For the first three months of retirement, it seemed that my husband, Chris, and I were constantly out of sync. When one was up emotionally, the other was down. When I wanted to worked on a plan for what to do with the next three months, Chris’s resistance to goal setting would kick in and he would not want to work on the plan. This emotional seesaw was difficult to deal with and led to frustration on both our parts.
We did things that were important to us, such as exercising. But we worked out at different times during the day depending on when we got up and if we watched the morning news programs. On days we worked out at 10 or 10:30 a.m., I found myself irritated that by the time we were finished, drove home, and showered, it was noon. The rest of the afternoon quickly passed by and by dinner time we would look at each and ask “Where did the day go?” followed by “I didn’t get anything done!”
During this phase, each day melded into the next. What we quickly realized was we lacked rhythm in our days. The “endless weekend” didn’t work for us. We needed structure – especially we wanted to be in sync with our non-retired friends and family.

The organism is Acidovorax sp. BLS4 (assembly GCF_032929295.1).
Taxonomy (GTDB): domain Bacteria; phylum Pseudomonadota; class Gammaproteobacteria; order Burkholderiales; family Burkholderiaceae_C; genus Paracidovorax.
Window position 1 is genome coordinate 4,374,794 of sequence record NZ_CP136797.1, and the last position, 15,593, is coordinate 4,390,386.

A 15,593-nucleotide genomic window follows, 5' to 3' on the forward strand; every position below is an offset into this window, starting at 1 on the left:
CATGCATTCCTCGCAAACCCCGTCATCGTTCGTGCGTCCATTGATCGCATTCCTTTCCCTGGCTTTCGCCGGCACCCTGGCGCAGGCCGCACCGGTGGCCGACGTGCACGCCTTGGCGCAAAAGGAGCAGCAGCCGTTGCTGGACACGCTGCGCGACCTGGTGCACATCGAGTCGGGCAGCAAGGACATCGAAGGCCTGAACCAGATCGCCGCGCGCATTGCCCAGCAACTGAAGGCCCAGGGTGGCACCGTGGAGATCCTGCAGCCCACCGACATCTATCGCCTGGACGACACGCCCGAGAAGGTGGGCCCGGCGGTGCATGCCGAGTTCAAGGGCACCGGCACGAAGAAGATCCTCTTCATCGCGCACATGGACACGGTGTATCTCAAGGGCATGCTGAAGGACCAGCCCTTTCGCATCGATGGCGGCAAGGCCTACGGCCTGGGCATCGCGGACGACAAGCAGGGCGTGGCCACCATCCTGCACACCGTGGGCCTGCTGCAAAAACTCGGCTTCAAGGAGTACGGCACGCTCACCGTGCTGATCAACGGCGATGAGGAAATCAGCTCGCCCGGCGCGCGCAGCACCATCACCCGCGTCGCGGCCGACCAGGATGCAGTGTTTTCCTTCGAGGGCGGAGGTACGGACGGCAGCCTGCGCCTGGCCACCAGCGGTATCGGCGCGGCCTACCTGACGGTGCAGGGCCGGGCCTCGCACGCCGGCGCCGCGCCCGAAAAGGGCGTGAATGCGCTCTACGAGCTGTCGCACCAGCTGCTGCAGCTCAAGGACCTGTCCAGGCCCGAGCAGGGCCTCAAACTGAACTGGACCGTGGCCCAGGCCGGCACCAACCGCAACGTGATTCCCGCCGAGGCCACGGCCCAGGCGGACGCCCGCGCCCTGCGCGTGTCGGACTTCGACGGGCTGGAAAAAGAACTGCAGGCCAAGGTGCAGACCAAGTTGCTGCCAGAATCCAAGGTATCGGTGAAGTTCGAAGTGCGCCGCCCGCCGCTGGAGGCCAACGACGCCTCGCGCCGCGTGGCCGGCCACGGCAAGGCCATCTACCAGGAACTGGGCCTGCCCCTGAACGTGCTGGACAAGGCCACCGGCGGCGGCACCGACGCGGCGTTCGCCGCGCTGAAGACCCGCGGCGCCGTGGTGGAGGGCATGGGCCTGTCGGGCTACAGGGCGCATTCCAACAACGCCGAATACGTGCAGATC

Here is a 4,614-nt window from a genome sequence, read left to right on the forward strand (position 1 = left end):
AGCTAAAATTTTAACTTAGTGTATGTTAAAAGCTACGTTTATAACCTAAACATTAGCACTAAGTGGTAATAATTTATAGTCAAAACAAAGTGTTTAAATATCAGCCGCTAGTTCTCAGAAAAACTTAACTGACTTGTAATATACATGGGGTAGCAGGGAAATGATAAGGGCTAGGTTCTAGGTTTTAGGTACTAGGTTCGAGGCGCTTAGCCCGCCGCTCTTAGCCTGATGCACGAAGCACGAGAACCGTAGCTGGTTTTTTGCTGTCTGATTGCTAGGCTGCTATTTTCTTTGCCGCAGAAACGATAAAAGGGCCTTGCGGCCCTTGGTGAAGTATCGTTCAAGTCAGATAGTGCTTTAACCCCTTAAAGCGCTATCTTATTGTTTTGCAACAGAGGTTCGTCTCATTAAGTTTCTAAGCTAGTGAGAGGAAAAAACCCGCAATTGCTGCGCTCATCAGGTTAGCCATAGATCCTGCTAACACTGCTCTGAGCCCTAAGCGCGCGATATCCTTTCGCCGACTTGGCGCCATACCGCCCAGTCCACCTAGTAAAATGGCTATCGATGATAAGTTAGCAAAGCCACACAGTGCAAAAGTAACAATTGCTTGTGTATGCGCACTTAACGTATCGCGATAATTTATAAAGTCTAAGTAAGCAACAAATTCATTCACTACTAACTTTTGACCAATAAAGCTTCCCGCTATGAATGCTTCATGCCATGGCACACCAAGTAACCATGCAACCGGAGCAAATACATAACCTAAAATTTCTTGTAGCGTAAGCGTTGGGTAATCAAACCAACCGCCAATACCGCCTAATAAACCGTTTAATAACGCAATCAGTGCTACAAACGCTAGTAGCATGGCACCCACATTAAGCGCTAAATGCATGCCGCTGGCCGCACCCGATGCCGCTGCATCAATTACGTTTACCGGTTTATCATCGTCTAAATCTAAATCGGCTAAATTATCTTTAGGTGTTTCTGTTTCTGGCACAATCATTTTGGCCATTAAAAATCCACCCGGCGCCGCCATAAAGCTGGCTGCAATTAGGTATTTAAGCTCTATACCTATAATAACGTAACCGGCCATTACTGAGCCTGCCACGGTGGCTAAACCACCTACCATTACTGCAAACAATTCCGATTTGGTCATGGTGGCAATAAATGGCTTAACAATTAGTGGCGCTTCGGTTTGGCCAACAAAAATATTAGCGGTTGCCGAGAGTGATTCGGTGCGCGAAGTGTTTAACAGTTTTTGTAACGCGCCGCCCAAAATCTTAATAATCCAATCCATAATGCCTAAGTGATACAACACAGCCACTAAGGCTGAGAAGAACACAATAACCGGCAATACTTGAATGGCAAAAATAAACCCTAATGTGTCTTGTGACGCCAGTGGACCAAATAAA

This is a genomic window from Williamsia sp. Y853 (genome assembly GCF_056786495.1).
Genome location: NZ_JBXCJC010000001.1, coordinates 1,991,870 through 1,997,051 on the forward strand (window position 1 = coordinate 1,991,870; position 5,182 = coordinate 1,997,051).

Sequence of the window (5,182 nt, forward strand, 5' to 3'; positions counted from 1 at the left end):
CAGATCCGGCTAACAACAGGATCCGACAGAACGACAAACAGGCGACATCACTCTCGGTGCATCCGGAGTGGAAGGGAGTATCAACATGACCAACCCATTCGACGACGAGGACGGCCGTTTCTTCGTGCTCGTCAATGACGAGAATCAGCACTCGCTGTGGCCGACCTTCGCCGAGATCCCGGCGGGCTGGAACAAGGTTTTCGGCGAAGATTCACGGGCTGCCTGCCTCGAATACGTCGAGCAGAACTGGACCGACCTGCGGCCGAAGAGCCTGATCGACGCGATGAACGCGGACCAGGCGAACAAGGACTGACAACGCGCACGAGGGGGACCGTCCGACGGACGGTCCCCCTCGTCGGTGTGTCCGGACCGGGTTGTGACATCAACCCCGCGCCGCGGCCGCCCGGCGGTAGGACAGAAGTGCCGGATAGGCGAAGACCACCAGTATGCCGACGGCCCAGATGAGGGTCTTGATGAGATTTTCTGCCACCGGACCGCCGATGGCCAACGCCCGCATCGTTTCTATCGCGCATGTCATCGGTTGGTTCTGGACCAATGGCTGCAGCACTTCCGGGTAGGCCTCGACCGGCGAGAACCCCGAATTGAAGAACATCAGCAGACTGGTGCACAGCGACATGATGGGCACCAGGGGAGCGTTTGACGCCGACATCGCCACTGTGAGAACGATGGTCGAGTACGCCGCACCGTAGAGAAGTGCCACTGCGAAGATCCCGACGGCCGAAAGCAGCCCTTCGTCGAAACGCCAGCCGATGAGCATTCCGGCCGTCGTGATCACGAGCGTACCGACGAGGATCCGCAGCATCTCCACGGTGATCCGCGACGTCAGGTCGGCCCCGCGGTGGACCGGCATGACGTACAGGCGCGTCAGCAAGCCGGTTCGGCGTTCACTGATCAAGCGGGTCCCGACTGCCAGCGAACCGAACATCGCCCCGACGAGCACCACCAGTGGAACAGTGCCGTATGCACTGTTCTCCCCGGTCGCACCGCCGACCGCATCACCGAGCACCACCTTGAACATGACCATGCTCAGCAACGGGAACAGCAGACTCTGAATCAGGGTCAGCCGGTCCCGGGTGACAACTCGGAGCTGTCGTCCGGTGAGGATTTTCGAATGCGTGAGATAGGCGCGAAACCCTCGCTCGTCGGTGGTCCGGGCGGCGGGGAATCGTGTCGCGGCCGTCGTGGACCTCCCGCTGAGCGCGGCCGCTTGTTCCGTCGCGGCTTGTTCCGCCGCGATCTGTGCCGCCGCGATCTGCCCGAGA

We chose to evolve our daily routine from things that are important to us: health, a sense of purpose and contribution, alone time, and the businesses or other form of “work” we wanted to pursue in retirement. We also decided to spend the hours between 9 and 5 either working on personal projects (such as writing, practicing musical instruments, researching topics of interest) or business endeavors (managing investments, pursuing business ideas, or looking for seasonal work.)
In retirement, just as when we were working, getting up and exercising first thing in the morning works best for us. With our workout completed, we shower and then go on to do other things. We also chose to have dedicated exploration and relaxation days. On exploration days we take day trips to see and experience things we didn’t have time for when we were employed. On relaxation days we do just that – relax with no agenda.
Creating structure improved all aspects of our retirement experience by soothing the subtle, yet real, anxiety that uncertainty and lack of structure create. Finding our way during this first year of retirement takes effort. The familiar routines of the 40 hour work week are helpful, even our “work” is a personal project or managing our affairs. Now that retirement looks more like work (but with infinite flexibility) we’re both happier.